An exploration of how the actions of individual lives impact one another in the past, present and future, as one soul is shaped from a killer into a hero, and an act of kindness ripples across centuries to inspire a revolution.
The near future. Like tomorrow. In a world marked by closed borders, corporate warriors, and a global computer network, three strangers risk their lives to connect, break through the barriers of technology, and unseal their fates.
Luis Fernando Peña,
As a war between humankind and monstrous sea creatures wages on, a former pilot and a trainee are paired up to drive a seemingly obsolete special weapon in a desperate effort to save the world from the apocalypse.
A crash landing leaves Kitai Raige and his father Cypher stranded on Earth, a millennium after events forced humanity's escape. With Cypher injured, Kitai must embark on a perilous journey to signal for help.
At the age of 21, Tim discovers he can travel in time and change what happens and has happened in his own life. His decision to make his world a better place by getting a girlfriend turns out not to be as easy as you might think.
Two artificial intelligence engineers come together as they work to create the first ever self-aware artificial intelligence. A veteran AI engineer secretly hopes to develop technology to ... See full summary »
Everything is connected: an 1849 diary of an ocean voyage across the Pacific; letters from a composer to his lover; a thriller about a murder at a nuclear power plant; a farce about a publisher in a nursing home; a rebellious clone in futuristic Korea; and the tale of a tribe living in post-apocalyptic Hawaii, far in the future. Written by
The character played by Amanda Walker is nursing-home resident "Veronica Costello," based on the popular song "Veronica" sung by Elvis Costello and written by Elvis Costello and Sir Paul McCartney, that song tells the story of a similar Veronica. See more »
In the Luisa Rey Mystery, an "orange hand" DON'T WALK sign can be seen. These did not exist in 1973. See more »
I was lucky enough to get last-minute tickets for this film at the Toronto International Film Festival. The theatre was packed and we were thrilled to see it although we did not entirely know what to expect. I had read a part of the book but never found time to finish it.
The very opening of the film is mesmerizing and sets pace for all that is to follow. Six stories are intertwined to create one magical ride through time and space, as all stories move forward as one. To those who haven't read the book, I expect you might find the movie confusing at first. It seems unclear at the beginning (and for most of the first hour and a half at least) what all these characters have to do with one another. The end ties it up quite well, but for a three hour film, you might find you've spent a bit too long grasping at straws. Just let it go and enjoy what's before you; It will all come together in the end.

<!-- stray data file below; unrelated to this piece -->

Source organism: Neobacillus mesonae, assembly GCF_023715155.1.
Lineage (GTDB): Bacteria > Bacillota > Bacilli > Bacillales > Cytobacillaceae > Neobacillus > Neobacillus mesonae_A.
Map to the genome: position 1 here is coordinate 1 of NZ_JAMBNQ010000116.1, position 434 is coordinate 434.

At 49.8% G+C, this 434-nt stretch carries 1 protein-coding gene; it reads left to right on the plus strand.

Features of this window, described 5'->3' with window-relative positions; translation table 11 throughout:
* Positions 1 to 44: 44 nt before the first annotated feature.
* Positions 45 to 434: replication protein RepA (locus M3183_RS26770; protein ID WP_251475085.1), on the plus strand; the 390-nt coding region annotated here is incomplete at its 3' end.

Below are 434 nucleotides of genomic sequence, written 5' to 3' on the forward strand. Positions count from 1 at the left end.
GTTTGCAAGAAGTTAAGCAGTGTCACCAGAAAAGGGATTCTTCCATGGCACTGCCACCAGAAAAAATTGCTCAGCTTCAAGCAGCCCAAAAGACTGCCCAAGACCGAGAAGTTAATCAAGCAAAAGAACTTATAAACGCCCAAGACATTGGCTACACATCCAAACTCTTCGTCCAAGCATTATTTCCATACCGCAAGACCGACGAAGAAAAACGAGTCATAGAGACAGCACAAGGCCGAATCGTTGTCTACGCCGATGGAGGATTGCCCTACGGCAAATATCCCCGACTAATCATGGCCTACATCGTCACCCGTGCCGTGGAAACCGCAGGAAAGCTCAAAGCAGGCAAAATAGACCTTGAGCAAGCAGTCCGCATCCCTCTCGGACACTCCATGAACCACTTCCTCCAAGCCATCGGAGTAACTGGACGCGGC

An important aspect of the film is that actors play different characters throughout the film, finding themselves in different stories and eras. Often it works. The futuristic plot with Jim Sturgess is one I particularly enjoy. But sometimes, it feels like they're incorporated just a tad bit much. Tom Hanks' role in the editor's story seemed huge and important and first but it seemed we were supposed to forget about it. As I walked out of the theatre, I felt I had seen not only Cloud Atlas as a whole but a series of other films as well.
I think maybe for a film such as this one, actors who weren't as known would have been better. It may have been easier to believe in all their different characters and forget who they were. But as far as their performances went, well they were great. Tom Hanks shines from the opening sequence to the very end. Halle Berry was adequate for the journalist and Hugh Grant... actually it seems he's playing himself in this one too. But the true star as always is Hugo Weaving. He steals the screen whenever he appears and is mesmerizing both as the devil or a regular assassin.
The costumes and make up went from absolutely stunning (it may take you a few minutes to recognize actors sometimes) to somewhat distracting. Changing the race and age of an actor has got to be challenging but it's still hard to forget who they are. I expect the film will get an Oscar for this however, as I don't think anyone will beat them in this category before winter comes. The score was also incredibly powerful and beautiful and helped set the tone for the movie greatly.
Cloud Atlas will take you anywhere and everywhere. It may surprise you by its sudden burst of violence, sometimes exaggerated and almost funny, sometimes cold and raw. You might cry at times, as the characters make choices and sacrifices. One story is particularly funny and had the theatre laughing quite often.
All in all, Cloud Atlas is no ordinary film. It's a voyage that will take you to places you didn't expect. Don't try to understand it, just let yourself go and you'll find you understood what it was all about. If you're looking for a linear plot, then this film isn't for you. But if you want to experience something different, then by all means, buy a ticket for Cloud Atlas when it comes out. I know I'll be seeing it again.
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